Written and directed by lead actress Karen Gillan, a woman’s reckless actions send her on a downward spiral following her best friend’s death, before a chance encounter changes everything. Also starring: Lee Pace, Matthew Beard, Paul Higgins, Siobhan Redmond, Jamie Quinn, Rachel Jackson, Lesley Harcourt, Julie Graham, Ralph Riach and Paul Tinto.
Feature directorial debut from fan favourite Gillan who may be known for her roles in Doctor Who, Guardians of the Galaxy and the rebooted Jumanji series but fans will have a tough time with this film if they’re expecting something along those lines. Instead what Gillan has put together is a poignant telling of a young woman struggling with her mental health, while everyone around her is blind to her struggle or just too busy trying to distract themselves from their own problems. It tackles a lot of very current and important issues that can cause devastation to the lives of everyday people.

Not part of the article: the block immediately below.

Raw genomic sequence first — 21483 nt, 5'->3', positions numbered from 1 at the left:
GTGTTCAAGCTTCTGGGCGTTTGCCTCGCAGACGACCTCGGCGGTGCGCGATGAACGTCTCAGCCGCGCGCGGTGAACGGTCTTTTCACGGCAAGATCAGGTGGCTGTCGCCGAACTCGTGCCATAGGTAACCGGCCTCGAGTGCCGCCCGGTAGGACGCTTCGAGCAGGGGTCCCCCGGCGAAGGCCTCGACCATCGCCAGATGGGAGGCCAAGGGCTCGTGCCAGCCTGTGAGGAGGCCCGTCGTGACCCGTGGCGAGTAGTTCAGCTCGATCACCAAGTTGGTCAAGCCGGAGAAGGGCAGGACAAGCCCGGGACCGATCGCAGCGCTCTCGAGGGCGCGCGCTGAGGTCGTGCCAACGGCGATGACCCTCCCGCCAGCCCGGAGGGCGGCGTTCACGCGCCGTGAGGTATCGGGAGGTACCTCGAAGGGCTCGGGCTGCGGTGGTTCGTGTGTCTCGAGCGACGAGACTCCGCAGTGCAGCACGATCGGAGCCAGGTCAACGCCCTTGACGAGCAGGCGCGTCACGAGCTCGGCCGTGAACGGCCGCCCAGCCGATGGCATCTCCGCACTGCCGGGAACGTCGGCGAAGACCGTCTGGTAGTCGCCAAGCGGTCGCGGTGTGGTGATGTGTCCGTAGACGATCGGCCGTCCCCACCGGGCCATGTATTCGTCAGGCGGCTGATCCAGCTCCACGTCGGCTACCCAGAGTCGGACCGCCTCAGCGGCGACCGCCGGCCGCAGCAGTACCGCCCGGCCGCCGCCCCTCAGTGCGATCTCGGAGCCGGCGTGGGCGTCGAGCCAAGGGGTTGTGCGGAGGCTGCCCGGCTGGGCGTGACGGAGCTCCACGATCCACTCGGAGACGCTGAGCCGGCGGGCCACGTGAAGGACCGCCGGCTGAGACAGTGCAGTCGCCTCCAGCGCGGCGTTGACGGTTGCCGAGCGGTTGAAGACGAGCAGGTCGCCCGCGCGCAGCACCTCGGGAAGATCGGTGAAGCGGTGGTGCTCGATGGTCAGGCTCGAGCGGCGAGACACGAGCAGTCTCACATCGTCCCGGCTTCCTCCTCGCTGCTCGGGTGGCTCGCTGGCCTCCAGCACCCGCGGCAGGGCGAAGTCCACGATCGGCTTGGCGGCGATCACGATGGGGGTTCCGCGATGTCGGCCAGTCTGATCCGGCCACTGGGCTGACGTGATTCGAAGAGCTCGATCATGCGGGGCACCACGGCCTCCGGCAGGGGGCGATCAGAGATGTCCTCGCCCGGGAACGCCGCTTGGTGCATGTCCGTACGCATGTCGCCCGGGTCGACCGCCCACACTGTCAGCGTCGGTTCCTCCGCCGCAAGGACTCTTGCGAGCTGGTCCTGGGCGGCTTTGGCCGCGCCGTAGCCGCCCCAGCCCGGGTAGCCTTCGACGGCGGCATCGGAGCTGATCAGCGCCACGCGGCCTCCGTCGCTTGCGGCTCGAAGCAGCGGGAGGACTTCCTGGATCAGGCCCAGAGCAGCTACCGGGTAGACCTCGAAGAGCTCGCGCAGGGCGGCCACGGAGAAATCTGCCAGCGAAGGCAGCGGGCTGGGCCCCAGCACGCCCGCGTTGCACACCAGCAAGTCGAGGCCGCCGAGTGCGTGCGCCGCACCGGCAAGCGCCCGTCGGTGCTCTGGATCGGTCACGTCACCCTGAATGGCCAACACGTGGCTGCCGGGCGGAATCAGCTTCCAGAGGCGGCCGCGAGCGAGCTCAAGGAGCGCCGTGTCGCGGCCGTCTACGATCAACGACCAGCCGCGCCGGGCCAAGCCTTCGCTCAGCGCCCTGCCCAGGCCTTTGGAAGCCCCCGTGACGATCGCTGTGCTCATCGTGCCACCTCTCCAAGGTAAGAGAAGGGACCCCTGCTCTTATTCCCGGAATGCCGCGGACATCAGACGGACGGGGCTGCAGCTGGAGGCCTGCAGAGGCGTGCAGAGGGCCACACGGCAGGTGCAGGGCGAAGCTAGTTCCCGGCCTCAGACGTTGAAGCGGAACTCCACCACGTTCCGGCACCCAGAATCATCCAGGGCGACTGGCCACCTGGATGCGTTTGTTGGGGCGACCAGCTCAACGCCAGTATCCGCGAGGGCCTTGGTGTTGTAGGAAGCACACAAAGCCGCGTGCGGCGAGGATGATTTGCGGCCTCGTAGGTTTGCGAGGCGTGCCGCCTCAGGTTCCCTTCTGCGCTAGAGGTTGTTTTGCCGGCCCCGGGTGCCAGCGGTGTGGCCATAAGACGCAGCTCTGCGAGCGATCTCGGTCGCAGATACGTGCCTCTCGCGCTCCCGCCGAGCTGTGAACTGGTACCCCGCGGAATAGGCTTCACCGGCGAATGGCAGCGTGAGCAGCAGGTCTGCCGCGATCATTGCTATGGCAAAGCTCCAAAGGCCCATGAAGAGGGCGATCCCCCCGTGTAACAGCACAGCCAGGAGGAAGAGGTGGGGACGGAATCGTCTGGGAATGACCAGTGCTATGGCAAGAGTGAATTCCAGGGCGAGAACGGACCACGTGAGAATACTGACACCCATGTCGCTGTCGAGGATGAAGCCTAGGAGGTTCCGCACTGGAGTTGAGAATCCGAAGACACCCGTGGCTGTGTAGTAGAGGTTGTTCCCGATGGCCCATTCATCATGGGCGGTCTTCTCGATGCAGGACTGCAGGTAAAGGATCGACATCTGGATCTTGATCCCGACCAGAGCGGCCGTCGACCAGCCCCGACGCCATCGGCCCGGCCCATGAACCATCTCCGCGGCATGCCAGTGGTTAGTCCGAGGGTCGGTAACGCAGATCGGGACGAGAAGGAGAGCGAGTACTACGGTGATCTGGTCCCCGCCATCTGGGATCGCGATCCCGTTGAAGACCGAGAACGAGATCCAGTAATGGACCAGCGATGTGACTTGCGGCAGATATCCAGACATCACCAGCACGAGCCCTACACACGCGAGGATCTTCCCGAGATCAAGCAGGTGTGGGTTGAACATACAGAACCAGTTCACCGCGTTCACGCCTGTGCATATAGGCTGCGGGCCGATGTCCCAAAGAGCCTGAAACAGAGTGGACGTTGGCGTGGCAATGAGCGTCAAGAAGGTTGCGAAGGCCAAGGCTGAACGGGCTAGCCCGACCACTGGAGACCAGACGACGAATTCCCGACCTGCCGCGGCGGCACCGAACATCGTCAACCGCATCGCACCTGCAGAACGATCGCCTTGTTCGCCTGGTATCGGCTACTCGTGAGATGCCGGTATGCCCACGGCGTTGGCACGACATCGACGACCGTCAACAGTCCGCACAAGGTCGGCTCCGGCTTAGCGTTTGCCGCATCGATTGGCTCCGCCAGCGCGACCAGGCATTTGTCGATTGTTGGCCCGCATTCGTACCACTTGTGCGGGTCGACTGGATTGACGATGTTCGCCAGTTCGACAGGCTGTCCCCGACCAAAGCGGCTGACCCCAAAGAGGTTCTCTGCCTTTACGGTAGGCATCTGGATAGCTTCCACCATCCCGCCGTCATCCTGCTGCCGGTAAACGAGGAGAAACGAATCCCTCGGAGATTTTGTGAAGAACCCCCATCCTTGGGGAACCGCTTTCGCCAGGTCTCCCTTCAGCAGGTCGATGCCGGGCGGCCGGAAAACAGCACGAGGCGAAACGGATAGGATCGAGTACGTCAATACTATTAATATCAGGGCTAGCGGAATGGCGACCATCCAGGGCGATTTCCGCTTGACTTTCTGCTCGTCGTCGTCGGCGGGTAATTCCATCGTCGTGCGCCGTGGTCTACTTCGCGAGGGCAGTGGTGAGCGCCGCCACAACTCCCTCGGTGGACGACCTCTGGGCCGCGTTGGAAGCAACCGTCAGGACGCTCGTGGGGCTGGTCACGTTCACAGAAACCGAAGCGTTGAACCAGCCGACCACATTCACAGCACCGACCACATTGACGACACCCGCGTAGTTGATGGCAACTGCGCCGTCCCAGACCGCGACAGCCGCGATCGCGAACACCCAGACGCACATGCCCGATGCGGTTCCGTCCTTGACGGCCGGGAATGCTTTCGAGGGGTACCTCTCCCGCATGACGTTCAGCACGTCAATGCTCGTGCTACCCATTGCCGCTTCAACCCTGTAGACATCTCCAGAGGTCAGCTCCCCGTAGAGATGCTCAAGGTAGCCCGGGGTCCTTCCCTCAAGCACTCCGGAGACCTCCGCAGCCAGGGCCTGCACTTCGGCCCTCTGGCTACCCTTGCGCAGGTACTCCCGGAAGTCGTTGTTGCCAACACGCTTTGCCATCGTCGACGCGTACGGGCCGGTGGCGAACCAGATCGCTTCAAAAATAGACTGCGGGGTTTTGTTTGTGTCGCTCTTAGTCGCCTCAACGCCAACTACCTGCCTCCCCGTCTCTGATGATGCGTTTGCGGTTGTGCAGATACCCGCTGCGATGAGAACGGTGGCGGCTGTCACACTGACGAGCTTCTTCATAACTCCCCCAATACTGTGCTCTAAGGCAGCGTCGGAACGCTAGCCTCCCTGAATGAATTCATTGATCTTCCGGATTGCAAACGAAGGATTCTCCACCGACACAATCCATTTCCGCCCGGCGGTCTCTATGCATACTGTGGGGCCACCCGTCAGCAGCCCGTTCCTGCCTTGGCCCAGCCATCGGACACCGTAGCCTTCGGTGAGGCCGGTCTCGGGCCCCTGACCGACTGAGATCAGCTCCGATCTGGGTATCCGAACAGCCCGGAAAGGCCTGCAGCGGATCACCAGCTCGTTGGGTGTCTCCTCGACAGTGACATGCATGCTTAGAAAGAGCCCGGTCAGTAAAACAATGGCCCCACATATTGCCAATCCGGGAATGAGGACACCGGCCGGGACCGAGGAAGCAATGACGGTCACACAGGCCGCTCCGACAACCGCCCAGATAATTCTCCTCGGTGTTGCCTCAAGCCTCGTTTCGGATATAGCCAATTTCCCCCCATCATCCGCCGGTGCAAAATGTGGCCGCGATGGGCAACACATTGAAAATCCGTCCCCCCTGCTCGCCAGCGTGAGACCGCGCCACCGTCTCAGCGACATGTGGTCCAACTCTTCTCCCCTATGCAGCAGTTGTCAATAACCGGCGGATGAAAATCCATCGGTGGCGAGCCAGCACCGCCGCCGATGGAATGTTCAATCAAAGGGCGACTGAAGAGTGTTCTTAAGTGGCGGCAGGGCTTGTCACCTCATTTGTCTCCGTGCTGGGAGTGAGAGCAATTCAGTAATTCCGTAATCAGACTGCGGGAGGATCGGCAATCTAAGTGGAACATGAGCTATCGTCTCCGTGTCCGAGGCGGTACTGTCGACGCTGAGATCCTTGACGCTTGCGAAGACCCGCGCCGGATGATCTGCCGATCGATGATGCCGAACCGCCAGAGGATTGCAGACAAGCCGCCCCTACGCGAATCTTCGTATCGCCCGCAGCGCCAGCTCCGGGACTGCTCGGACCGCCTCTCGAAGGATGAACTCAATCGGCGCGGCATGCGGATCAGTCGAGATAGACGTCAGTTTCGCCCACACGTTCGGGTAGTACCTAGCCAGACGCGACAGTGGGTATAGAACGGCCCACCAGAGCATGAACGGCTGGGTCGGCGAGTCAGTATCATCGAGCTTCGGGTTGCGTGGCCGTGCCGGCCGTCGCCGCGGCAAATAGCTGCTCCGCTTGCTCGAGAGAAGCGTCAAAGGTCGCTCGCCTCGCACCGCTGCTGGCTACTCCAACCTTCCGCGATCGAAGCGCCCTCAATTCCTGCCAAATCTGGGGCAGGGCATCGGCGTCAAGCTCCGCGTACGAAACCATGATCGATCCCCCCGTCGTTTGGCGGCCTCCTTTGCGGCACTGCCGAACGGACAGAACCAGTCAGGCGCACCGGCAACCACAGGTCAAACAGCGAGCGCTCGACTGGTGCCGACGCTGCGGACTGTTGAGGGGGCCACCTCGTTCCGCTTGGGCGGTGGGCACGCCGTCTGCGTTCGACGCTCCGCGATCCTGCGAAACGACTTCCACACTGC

Firstly, Gillan’s performance as Liusaidh gives a little taste of familiarity but is still far removed from a lot of her previous portrayals, she has a lot of darkness swirling around behind her sarcasm, excessive taste for alcohol and frequently lowered inhibitions. She’s the classic character that doesn’t know what to do with her situation, having witnessed a terrible thing and losing her closest friend, she lets herself fall towards rock bottom or even digs to reach it because she feels as though there’s nothing else to be done. Her portrayal of a cavalier attitude while being deeply depressed is a balancing act and one that never lets anything drop, she’s charming in her own way and watching her spiral out of her control is compelling and heart-breaking. Beard’s performance as her best friend Alistair comes in bits and pieces as we learn what happened to lead him to end his own life, but those fractions are part of an incredible performance that holds sincere emotion in its darkest moments. The introduction of Lee Pace’s character is an interesting contrast of being a glimmer of hope for Liusaidh, at the same time as a man who has found himself in a similar downward spiral, connecting the pair in a very simple and empathetic manner. It’s very possible you may not even recognise Pace at first with his messy almost rugged look and heavy beard but his performance is very similar to Gillan’s in its repressed emotions slowly rising to the surface, trying to push away his problems with alcohol and sex, they make a gripping pair to watch. However, Gillan’s performance alongside every cast member in this film works has a great chemistry because she holds a brilliant presence throughout.